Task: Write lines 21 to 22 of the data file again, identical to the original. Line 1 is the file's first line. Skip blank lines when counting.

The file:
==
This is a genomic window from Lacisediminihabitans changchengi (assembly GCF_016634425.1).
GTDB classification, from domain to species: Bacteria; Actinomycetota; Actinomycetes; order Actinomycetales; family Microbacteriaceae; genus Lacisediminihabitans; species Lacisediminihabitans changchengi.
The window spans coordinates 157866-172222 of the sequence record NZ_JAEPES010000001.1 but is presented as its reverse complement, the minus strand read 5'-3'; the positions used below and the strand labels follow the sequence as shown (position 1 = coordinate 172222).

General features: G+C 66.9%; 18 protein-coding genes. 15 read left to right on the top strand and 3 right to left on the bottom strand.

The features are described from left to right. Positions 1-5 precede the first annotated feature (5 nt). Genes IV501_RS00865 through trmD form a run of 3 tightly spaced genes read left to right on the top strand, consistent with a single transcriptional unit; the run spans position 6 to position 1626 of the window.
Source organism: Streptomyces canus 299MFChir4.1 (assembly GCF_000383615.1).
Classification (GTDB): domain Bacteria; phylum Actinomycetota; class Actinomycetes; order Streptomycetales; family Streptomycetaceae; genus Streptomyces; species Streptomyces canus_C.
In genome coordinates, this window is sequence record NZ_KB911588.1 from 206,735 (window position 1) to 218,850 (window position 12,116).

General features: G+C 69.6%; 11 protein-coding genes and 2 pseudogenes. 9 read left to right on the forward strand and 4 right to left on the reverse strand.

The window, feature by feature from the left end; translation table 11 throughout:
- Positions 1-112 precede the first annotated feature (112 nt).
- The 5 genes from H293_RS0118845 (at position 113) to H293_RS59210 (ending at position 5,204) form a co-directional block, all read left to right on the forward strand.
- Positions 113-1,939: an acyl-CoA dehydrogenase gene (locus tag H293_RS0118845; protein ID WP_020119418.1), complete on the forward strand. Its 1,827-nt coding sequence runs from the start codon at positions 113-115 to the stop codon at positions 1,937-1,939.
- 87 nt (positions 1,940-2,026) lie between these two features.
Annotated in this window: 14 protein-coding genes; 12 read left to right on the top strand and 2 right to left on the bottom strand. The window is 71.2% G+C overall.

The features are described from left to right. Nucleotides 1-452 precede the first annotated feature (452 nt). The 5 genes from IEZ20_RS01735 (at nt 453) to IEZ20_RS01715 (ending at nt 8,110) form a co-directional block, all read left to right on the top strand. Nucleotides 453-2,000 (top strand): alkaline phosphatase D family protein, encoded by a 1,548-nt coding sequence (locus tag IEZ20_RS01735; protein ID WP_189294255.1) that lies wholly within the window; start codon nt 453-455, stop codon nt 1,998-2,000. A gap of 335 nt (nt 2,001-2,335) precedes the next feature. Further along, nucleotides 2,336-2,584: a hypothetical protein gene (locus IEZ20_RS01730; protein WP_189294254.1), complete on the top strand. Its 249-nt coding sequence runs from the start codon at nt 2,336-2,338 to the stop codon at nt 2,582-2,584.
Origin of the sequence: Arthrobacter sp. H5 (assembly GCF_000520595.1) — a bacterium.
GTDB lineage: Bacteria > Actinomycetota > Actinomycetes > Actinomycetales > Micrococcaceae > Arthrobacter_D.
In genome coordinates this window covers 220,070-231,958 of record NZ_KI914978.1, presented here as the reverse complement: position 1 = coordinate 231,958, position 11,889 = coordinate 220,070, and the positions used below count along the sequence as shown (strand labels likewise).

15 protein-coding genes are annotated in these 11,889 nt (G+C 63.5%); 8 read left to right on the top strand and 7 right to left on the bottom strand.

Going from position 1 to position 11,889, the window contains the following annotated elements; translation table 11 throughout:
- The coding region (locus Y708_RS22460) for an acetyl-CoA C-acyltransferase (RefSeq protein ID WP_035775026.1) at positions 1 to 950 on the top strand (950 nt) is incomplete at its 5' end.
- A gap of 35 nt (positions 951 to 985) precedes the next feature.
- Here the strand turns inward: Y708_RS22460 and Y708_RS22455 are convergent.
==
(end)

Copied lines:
Going from position 1 to position 11,889, the window contains the following annotated elements; translation table 11 throughout:
- The coding region (locus Y708_RS22460) for an acetyl-CoA C-acyltransferase (RefSeq protein ID WP_035775026.1) at positions 1 to 950 on the top strand (950 nt) is incomplete at its 5' end.